It’s been a busy end to the year for French artist Dran with not one but two shows held in London in association with the print house, Pictures On Walls. My Everyday Life, a show of original paintings and illustrations, along with a fine installation, opened as part of POW’s end of year extravaganza, Marks and Stencils (née Santa’s Ghetto), in London’s Soho on the 26th November and was followed a week later by the opening of the I Have Chalks print show at POW’s showroom/HQ in East London.

Although nominally a print show, the unique selling point of I Have Chalks was the very heavy customization which the artist applied to the 100 prints of the edition. A ‘base’ 7-colour screen print of a kid sitting in front of a blank wall, armed with a satchel of chalks, allowed Dran to fill each print with a unique hand drawn image resulting in a show which takes the commonly accepted concept of hand finished prints (often a flimsy excuse to charge a substantial amount extra for what often amounts to little more than a few half-hearted paint splashes), and run, giggling, over the horizon with it.

Read on for more words, pictures, and a video from Butterfly after the jump.

The showroom walls were a riot of primary colours as sixty odd prints from the edition of 100 were hung in neat rows across the two main walls of the space to create a near overwhelming first impression (the remaining prints from the edition were kept back for overseas/online buyers). Bright primary colouration and the deliberate childlike rendering lead to some overheard comments that the work was infantile and even a little immature by folk who had clearly missed the point, and by some significant margin. Dran has used the medium of a kid armed with chalk and crayons to project the emotions and desires of his subject (and himself, one presumes) onto the walls so that, beneath the day-glo colouration, lay bold expressions of grief, joy, hope, sadness, longing and anger, along with plenty of playful rebellion. It’s not all angst and worries as there are also nods to other artists (notably his compatriot, Invader) and POW themselves, along with a fair few jokey pieces, although these are perhaps less successful than those in which Dran’s emotions are writ large.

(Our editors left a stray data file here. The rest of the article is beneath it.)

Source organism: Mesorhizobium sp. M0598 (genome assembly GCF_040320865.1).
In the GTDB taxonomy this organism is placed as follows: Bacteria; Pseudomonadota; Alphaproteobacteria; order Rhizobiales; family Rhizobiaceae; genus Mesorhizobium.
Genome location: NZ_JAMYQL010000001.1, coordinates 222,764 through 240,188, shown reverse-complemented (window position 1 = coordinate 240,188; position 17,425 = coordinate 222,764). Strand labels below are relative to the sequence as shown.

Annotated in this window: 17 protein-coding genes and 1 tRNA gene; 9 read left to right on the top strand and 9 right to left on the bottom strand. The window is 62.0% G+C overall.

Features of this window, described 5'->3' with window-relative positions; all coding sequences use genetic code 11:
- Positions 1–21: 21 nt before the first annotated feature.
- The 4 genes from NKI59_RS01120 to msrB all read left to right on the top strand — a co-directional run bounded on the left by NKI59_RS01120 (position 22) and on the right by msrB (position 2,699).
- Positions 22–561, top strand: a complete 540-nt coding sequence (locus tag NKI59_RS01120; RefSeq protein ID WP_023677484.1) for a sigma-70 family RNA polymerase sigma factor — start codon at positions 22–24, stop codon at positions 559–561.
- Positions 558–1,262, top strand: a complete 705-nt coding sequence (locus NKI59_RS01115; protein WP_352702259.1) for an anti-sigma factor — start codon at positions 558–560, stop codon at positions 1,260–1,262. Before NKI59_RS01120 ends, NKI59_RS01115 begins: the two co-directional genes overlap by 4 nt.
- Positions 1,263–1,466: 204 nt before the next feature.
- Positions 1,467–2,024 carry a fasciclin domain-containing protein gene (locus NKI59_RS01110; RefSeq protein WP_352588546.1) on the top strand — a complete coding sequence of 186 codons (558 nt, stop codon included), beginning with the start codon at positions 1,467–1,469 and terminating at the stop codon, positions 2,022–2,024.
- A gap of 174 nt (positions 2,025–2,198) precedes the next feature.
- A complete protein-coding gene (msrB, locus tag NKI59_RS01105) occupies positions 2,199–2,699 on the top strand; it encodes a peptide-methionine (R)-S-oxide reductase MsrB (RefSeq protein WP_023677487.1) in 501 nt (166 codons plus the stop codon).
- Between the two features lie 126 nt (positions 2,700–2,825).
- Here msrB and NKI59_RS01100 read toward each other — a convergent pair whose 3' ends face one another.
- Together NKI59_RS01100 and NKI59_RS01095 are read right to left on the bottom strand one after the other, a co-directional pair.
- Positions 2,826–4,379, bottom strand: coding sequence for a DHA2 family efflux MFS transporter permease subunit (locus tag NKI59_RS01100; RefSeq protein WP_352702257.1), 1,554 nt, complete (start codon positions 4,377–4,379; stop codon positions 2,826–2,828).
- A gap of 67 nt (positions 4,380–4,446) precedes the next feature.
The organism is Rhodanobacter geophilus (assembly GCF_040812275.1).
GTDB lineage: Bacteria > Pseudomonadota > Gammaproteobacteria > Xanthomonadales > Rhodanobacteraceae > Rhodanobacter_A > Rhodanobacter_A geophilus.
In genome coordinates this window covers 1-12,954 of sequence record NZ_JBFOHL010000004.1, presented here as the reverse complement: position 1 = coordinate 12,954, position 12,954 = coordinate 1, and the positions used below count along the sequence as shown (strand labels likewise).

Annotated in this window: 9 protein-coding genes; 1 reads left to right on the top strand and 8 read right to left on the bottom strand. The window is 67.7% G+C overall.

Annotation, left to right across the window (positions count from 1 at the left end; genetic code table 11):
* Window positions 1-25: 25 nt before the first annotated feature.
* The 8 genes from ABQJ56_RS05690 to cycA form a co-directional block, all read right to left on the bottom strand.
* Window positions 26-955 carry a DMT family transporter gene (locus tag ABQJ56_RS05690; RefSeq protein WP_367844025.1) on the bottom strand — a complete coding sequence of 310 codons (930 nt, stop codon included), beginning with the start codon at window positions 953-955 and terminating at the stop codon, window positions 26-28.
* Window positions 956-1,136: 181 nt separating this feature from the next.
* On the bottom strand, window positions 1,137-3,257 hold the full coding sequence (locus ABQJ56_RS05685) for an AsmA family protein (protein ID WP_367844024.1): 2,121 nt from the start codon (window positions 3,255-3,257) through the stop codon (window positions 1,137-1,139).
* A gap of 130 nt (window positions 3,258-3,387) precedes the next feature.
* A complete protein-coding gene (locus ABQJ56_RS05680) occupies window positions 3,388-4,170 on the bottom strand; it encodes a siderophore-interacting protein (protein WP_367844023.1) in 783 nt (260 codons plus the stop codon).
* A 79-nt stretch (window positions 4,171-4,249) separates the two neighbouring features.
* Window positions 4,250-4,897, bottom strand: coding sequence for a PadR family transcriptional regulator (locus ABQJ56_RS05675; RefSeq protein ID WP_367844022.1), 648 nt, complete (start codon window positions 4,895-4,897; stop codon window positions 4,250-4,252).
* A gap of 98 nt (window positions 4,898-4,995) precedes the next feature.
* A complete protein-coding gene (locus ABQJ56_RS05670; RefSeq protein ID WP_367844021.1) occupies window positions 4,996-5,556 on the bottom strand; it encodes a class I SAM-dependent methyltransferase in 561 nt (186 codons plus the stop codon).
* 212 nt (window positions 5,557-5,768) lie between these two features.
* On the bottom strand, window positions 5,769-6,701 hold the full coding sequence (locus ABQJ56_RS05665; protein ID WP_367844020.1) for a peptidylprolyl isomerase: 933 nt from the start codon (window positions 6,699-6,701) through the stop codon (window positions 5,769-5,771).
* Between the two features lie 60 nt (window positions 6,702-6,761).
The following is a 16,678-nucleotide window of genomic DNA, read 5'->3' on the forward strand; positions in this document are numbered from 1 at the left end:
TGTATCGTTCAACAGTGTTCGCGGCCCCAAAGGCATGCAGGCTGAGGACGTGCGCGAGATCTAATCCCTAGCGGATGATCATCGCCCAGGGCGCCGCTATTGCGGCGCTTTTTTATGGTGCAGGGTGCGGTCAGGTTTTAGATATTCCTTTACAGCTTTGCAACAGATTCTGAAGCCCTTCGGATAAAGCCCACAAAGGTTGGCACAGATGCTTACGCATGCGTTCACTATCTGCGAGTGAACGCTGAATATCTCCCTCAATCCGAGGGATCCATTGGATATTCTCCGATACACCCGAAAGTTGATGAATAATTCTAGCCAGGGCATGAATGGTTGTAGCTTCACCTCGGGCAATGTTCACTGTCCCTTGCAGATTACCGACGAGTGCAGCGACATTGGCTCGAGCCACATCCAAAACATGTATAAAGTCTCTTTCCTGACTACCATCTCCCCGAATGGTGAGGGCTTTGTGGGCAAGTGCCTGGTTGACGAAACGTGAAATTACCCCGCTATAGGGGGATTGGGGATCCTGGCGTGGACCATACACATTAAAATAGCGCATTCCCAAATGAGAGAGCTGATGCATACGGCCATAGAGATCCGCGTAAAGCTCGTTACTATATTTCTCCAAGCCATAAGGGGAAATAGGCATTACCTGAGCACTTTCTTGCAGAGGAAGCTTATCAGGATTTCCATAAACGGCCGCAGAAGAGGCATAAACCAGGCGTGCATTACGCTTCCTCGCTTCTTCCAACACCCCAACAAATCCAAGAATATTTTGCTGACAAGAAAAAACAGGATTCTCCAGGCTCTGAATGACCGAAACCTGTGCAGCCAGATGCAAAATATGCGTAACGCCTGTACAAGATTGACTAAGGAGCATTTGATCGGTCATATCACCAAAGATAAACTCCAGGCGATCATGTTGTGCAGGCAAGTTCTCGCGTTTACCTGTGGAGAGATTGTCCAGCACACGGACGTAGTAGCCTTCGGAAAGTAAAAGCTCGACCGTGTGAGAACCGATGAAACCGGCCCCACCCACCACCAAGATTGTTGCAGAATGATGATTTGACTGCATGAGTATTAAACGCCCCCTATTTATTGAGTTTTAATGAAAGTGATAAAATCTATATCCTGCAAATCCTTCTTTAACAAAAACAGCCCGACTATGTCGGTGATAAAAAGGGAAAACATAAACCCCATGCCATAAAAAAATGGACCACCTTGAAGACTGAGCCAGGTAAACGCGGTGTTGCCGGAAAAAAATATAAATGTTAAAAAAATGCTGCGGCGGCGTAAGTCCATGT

Dran has a sharp eye and a keen hand when it comes to purveying the knowing, self-referential, post-modern graffiti style often seen in the work of artists such as Banksy, Os Gemeos and Barry McGee and, as such, many of the prints make wry commentary on Dran’s own life as a writer (as a current member of the talented Da Mental Vaporz and with a history of painting on walls going back to his teenage years). This all leads to revealing an intriguing glimpse of the conflicts which exist between the vandal and the slightly more socially accepted illustrator/artist. Such pieces, in which the kid is seen scrawling and drawing across tagged and graffiti’d walls, were among the most playful and humorous on show with highlights being the Bart Simpson-esque repeated scrawling of phrases such as ‘I will not write on walls’, the outline of a chameleon, or a framed landscape, all of which were painted over heavily vandalized, and vibrantly colourful, surfaces (detailed views of each piece in the video above).

The focus required to sit down and fill the hundred blank walls of the prints has brought out the very best in Dran and, for this viewer, the end result is a a considerably stronger show than the rather mixed body of work exhibited at the ‘Marks and Stencils’ space. ‘I Have Chalks’ stands as a considerable testament to the impressive imagination and serious technical skills of an artist having a lot of fun with a concept and, for this viewer, the end result was one of the most rewarding, and outright fun, shows to have graced London in quite some time.

If nothing else Dran offers abundant proof that a childhood reading comics and writing on walls can be much more of help than the hindrance which some might have you believe it should be.

‘I Have Chalks’ runs until the 23rd December.

Words and pictures by Mike Stafford.
Video courtesy of Butterfly.